Sunday, September 7, 2008

7,000 Year Old Female Icon Discovered

Archaeologists find unique 7000-year-old statue By ČTK / Published 5 September 2008 Masovice, South Moravia, Sept 4 (CTK) - Czech archaeologists have uncovered a torso of a unique female statue created about 7000 years ago near Masovice, which is the second similar find in this locality, Zdenek Cizmar, head of the archaeological research, told CTK Thursday. The woman's statue found in the area last summer was given the name "Hedvika of Masovice," while "her sister" is called "Johanka," according to the female names in the calendar on the days when the artifacts were found, Cizmar added. "Though the statues come from the same period, each of them is different and exceptional," Cizmar said. Both sculptures, created by people of the Moravian Painted Ceramic culture, probably served as idols, symbolising life and fertility. The lower part of the half-a-metre tall "Hedvika" statue is the oldest sculpture of such a large size found in central Europe. The torso of "Johanka," measuring "mere" 35 centimetres, consists of four fragments of the body that were put together. The legs are missing. "It has a realistically shaped face. Distinctive ears with holes are also interesting features. Hands, chest and lap are very well apparent. Moreover, Johanka was completely white," said Cizmar. He added that the statue was polished with a resin base covered with a white colour finish. Masovice is a significant archaeological site where remains of prehistorical settlements as well as a high number of artifacts have been found. Among other rarities from the locality is the "Masovice rondel," of which a double circular ditch with a 110 metres in diameter has been preserved. It served as a ritual place and possibly as a calendar. Czech archaeologists, slightly exaggerating, call it a Moravian predecessor of the famous Stonehange in Britain. ***************************** This is what I found on "Hedvika:" From Radio Praha Archaeologists in Moravia discover 7000 year-old sculpture [19-10-2007 13:40 UTC] By Jan Richter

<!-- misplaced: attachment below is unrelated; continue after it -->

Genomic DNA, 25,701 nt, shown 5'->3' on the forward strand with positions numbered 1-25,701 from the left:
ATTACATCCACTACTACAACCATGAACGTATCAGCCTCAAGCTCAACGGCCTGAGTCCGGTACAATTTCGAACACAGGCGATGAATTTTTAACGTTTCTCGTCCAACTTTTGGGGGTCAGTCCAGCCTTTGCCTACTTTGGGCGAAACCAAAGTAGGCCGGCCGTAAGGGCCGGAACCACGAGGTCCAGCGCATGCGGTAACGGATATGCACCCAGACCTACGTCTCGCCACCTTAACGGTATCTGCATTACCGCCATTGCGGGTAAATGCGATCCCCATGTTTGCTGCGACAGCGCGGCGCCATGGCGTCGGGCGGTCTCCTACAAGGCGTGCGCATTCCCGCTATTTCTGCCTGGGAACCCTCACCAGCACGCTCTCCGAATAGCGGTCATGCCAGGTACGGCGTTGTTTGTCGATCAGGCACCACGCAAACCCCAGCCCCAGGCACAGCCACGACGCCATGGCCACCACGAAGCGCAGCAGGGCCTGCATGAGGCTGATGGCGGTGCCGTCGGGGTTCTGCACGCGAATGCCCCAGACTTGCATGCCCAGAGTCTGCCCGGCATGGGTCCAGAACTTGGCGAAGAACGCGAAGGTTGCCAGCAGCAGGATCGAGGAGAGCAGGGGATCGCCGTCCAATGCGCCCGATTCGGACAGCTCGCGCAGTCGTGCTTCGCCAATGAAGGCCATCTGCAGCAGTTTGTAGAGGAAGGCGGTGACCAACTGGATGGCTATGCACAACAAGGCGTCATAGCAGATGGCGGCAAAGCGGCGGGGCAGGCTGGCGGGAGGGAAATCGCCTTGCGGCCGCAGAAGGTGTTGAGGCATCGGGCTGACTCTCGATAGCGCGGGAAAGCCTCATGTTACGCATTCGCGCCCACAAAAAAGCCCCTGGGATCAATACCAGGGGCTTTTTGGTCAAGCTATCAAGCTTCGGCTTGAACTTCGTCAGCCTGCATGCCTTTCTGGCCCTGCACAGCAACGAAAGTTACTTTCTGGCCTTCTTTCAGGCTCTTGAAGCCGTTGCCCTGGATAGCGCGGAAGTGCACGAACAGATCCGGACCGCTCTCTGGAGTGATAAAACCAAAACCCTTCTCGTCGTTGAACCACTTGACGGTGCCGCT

The find of the century is what Czech archaeologists are calling the discovery of a 7000 year-old statue in Masovice, a village just west of Znojmo, South Moravia. Although only the lower parts of the sculpture have been found, experts say that Hedvika, as the statue has been named by those who discovered it, is a unique find in a European context. On Wednesday, experts from the Brno Archaeological Institute marked a discovery that could change the way historians look at the era of 7 000 years ago, known as the Neolithic Age. During an emergency survey on a building site in the community of Masovice, some 8 km north of Znojmo in South Moravia, they discovered fragments of a ceramic female sculpture. Archaeologist Zdenek Cizmar, who was the first to lay his hands on this unusual find, explains the significance of the discovery. "The sculpture is unique for two reasons; one of them is its size. The fragment we have found is 30 centimetres tall, from its feet to the waistline. We therefore estimate its overall original height to be 55 to 60 centimetres; this means that it is the largest statue of the Moravian Painted Ware culture ever found in the whole Middle Danube Basin". The people of the Moravian Painted Ware culture formed a part of the Neolithic civilization of central Europe in the period between 5000 and 4000 BC and they were particularly distinguished for their pottery skills. Many other figurines have been found in sites across Moravia, Slovakia, Hungary and Austria, but the recently discovered statue is different in yet another way - it is hollow. As Zdenek Cizmar says, archaeologists are still not quite sure why. "We have two possible explanations. It could either be some sort of a technological issue to make sure the statue was easier to dry and burn. It is also possible that the sculpture, which surely served some ritual purposes, could also be used as a vessel to pour liquid from during ritual ceremonies." Following an unwritten rule of their profession, archaeologists from the Brno institute gave the statue the name of Hedvika, as Wednesday was Hedvika's holiday in the Czech Republic. Now the experts are hoping to find the rest of the figurine in remaining parts of the survey zone that are yet waiting to be uncovered and explored. The fragments of Hedvika are currently being studied by scholars from the Brno Archaeological Institute but they promise that next year, it will be displayed at the South Moravian Museum in Znojmo.

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